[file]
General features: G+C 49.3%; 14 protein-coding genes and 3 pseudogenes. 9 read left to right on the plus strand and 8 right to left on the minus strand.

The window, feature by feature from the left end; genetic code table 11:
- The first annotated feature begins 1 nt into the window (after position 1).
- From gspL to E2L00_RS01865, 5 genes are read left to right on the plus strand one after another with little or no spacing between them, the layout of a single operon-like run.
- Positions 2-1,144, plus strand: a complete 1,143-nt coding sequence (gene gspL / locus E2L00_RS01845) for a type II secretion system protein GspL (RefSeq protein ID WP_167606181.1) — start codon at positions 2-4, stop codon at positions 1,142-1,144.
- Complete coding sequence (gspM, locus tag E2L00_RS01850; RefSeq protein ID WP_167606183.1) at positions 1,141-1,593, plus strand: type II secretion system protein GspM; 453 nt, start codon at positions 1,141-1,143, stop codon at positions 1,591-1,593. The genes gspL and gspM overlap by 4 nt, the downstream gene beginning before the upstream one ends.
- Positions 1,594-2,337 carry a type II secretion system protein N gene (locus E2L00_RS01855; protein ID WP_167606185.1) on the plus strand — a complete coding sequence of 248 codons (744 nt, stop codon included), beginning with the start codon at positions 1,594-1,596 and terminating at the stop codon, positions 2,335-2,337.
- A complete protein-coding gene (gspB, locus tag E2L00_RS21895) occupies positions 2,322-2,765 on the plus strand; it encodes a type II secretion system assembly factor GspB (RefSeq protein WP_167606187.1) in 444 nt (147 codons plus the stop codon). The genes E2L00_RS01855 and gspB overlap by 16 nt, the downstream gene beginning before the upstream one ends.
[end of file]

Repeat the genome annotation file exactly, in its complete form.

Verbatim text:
General features: G+C 49.3%; 14 protein-coding genes and 3 pseudogenes. 9 read left to right on the plus strand and 8 right to left on the minus strand.

The window, feature by feature from the left end; genetic code table 11:
- The first annotated feature begins 1 nt into the window (after position 1).
- From gspL to E2L00_RS01865, 5 genes are read left to right on the plus strand one after another with little or no spacing between them, the layout of a single operon-like run.
- Positions 2-1,144, plus strand: a complete 1,143-nt coding sequence (gene gspL / locus E2L00_RS01845) for a type II secretion system protein GspL (RefSeq protein ID WP_167606181.1) — start codon at positions 2-4, stop codon at positions 1,142-1,144.
- Complete coding sequence (gspM, locus tag E2L00_RS01850; RefSeq protein ID WP_167606183.1) at positions 1,141-1,593, plus strand: type II secretion system protein GspM; 453 nt, start codon at positions 1,141-1,143, stop codon at positions 1,591-1,593. The genes gspL and gspM overlap by 4 nt, the downstream gene beginning before the upstream one ends.
- Positions 1,594-2,337 carry a type II secretion system protein N gene (locus E2L00_RS01855; protein ID WP_167606185.1) on the plus strand — a complete coding sequence of 248 codons (744 nt, stop codon included), beginning with the start codon at positions 1,594-1,596 and terminating at the stop codon, positions 2,335-2,337.
- A complete protein-coding gene (gspB, locus tag E2L00_RS21895) occupies positions 2,322-2,765 on the plus strand; it encodes a type II secretion system assembly factor GspB (RefSeq protein WP_167606187.1) in 444 nt (147 codons plus the stop codon). The genes E2L00_RS01855 and gspB overlap by 16 nt, the downstream gene beginning before the upstream one ends.